Joey Votto

Joey Votto reaches base six times as Reds rout Phillies

15 Comments

If you needed a reminder that Joey Votto is the best pure hitter in baseball, you got one this evening as the Reds defeated the Phillies 10-0. Joey Votto came to the plate six times and reached base all six times, including a two-run home run in the top of the ninth that served as the cherry on top of a delicious cupcake. Overall, Votto had two walks and four hits including the homer, a double, and two singles.

Votto is the second player to reach base six times in one game this season, joining teammate Shin-Soo Choo who accomplished the feat on April 20 against the Marlins. Prior to that, Diamondbacks second baseman Aaron Hill reached base six times last September 4 against the Giants. Neil Walker, Ben Zobrist, and Mark Reynolds also joined Hill last year.

Votto entered today’s game with the 15th-best weighted on-base average at .410, somehow a shade below his career average .413. To put his career in historical perspective, he also had a career adjusted OPS of 155, tied for the 19th-best mark in baseball history among players with at least 3,000 career plate appearances. (100 is average.) Other players at 155 include Hank Aaron, Joe DiMaggio, and Mel Ott. Not bad company.

The full list:

Rk Player OPS+ PA From To
1 Babe Ruth 206 10622 1914 1935
2 Ted Williams 190 9788 1939 1960
3 Barry Bonds 182 12606 1986 2007
4 Lou Gehrig 179 9663 1923 1939
5 Rogers Hornsby 175 9480 1915 1937
6 Mickey Mantle 172 9907 1951 1968
7 Shoeless Joe Jackson 170 5693 1908 1920
8 Ty Cobb 168 13082 1905 1928
9 Albert Pujols 167 8288 2001 2013
10 Mark McGwire 163 7660 1986 2001
11 Jimmie Foxx 163 9676 1925 1945
12 Stan Musial 159 12717 1941 1963
13 Johnny Mize 158 7370 1936 1953
14 Hank Greenberg 158 6097 1930 1947
15 Tris Speaker 157 11992 1907 1928
16 Frank Thomas 156 10075 1990 2008
17 Dick Allen 156 7315 1963 1977
18 Willie Mays 156 12496 1951 1973
19 Joey Votto 155 3261 2007 2013
20 Hank Aaron 155 13941 1954 1976
21 Joe DiMaggio 155 7673 1936 1951
22 Mel Ott 155 11348 1926 1947
Provided by Baseball-Reference.com: View Play Index Tool Used
Generated 5/18/2013.

Reid Brignac is trying to become a switch hitter

LAKE BUENA VISTA, FL - FEBRUARY 26:  Reid Brignac #4 of the Atlanta Braves poses on photo day at Champion Stadium on February 26, 2016 in Lake Buena Vista, Florida.  (Photo by Rob Carr/Getty Images)
Rob Carr/Getty Images
5 Comments

Veteran utilityman Reid Brignac is in camp with the Astros on a minor league deal. The 31-year-old is close to being done as a major leaguer as he owns a career .219/.264/.309 triple-slash line across parts of nine seasons. In an effort to prolong his big league career, Brignac is now attempting to become a switch-hitter, MLB.com’s Brian McTaggart reports.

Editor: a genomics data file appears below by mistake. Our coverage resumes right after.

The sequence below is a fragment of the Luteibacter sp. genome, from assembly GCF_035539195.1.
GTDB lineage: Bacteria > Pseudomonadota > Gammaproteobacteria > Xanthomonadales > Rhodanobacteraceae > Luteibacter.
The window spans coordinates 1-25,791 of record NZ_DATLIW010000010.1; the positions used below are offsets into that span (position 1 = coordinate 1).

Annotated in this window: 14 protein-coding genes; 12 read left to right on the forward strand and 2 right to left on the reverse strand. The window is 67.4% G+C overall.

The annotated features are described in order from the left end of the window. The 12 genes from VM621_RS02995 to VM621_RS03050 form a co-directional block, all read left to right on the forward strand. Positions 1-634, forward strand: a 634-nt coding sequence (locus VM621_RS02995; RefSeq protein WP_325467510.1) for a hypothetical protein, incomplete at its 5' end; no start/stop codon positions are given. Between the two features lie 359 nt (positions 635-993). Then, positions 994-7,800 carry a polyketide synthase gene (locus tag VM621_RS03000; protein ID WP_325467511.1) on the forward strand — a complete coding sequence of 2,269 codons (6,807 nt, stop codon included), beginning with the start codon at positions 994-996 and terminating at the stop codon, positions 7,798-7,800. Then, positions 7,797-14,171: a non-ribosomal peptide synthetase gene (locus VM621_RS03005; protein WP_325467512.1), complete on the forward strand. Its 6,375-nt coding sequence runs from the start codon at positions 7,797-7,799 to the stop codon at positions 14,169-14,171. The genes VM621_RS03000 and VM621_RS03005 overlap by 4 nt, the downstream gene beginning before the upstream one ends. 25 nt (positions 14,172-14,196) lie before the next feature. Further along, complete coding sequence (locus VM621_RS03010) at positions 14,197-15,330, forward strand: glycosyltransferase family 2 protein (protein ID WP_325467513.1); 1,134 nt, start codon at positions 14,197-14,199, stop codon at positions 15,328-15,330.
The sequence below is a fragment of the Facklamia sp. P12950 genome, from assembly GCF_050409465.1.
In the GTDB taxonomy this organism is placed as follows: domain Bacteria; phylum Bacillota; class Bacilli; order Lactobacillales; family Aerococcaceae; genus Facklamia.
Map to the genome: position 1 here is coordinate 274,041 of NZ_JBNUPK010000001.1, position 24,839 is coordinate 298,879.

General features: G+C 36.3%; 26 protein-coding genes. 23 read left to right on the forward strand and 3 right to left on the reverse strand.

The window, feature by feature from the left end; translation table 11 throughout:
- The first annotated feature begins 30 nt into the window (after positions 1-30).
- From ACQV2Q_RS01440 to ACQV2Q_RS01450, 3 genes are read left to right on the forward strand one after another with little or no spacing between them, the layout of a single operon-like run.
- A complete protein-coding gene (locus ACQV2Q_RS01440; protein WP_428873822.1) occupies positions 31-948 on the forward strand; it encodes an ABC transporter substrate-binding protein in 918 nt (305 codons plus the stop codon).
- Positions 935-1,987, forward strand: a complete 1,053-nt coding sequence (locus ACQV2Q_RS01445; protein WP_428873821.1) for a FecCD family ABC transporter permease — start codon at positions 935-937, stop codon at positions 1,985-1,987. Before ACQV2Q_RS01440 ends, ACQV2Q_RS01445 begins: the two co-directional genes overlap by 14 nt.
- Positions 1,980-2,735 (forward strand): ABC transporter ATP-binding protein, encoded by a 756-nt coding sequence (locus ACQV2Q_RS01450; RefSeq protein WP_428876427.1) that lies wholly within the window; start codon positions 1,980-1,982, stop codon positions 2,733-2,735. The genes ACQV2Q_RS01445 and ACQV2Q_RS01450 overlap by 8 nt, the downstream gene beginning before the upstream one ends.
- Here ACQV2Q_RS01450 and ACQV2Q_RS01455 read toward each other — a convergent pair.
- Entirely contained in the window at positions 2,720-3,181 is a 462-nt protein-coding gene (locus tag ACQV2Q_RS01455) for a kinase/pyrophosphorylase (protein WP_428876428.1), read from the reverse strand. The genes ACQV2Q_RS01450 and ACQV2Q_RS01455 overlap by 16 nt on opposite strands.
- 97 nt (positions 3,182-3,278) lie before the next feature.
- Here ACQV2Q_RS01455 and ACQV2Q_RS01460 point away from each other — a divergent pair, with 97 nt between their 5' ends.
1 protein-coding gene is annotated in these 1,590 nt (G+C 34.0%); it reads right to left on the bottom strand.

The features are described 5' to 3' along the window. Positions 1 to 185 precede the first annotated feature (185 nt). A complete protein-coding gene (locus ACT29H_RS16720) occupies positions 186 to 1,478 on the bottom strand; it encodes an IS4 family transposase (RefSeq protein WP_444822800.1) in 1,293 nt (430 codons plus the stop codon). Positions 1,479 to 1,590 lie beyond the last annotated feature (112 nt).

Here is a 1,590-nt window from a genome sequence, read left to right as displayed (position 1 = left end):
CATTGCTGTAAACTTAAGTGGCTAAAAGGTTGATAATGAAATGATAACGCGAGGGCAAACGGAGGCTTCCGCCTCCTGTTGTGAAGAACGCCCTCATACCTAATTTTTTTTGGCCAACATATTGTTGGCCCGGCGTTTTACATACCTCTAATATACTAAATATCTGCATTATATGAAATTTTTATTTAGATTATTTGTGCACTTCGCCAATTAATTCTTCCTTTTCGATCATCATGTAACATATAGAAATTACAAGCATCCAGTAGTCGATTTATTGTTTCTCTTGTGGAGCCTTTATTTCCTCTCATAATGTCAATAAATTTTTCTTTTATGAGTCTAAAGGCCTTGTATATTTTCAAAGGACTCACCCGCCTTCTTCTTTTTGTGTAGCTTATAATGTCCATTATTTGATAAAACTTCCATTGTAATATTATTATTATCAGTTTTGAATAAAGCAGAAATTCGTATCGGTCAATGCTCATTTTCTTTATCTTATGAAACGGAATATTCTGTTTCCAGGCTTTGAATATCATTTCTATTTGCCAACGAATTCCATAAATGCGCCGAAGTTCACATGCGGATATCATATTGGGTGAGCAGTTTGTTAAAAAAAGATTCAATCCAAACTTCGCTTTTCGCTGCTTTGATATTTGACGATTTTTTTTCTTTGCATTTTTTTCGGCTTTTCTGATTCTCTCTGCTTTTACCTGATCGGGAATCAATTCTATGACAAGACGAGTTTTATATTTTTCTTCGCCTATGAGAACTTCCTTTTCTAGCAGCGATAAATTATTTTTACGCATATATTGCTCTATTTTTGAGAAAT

I’m going to try it out this year. It was something that I just thought long and hard about and I was like, ‘OK, I’m going to try and see how it goes.’ I used to switch-hit when I was younger off and on, nothing consistent. I could always handle the bat right-handed. I play golf right-handed, so I do a lot of things that way that feel natural.

I just want to get to the point where I’m trying to stay in games, not get pinch-hit for, not starting games because a lefty is starting. … That could help me stay in the games longer. I’m trying to add a new element. I play multiple positions and now if I can switch hit and be consistent at it, then that can only help me.

As Brignac mentions, he’s also verstile. He’s a shortstop by trade, but has also logged plenty of innings at second base and third base, and has occasionally played corner outfield.

There aren’t any examples — at least that I can think of — where players began switch-hitting late in their careers and actually succeeding in the major leagues. As the saying goes, you can’t teach an old dog new tricks. But here’s hoping Brignac bucks the trend.

Video: Andrelton Simmons makes a heads-up play to catch Carlos Asuaje off first base

ANAHEIM, CA - AUGUST 03:  Andrelton Simmons #2 of the Los Angeles Angels of Anaheim returns to the dugout after scoring in the second inning against the Oakland Athletics at Angel Stadium of Anaheim on August 3, 2016 in Anaheim, California.  (Photo by Lisa Blumenfeld/Getty Images)
Lisa Blumenfeld/Getty Images
2 Comments

Angels shortstop Andrelton Simmons fell off the map a bit last year due to a combination of the Angels’ mediocrity, Simmons’ lack of offense, and a month-plus of missed action due to a torn ligament in his left thumb.

Simmons is still as good and as smart as ever on defense. That was on full display Monday when the Angels hosted the Padres for an afternoon spring exhibition.

With a runner on first base and nobody out in the top of the second inning, Carlos Asuaje grounded a 2-0 J.C. Ramirez fastball to right field. The runner, Hunter Renfroe, advanced to third base. Meanwhile, Asuaje wandered a little too far off the first base bag. Simmons cut off the throw to first base, spun around and fired to Luis Valbuena at first base. Valbuena swiped the tag on Asuaje for the first out of the inning.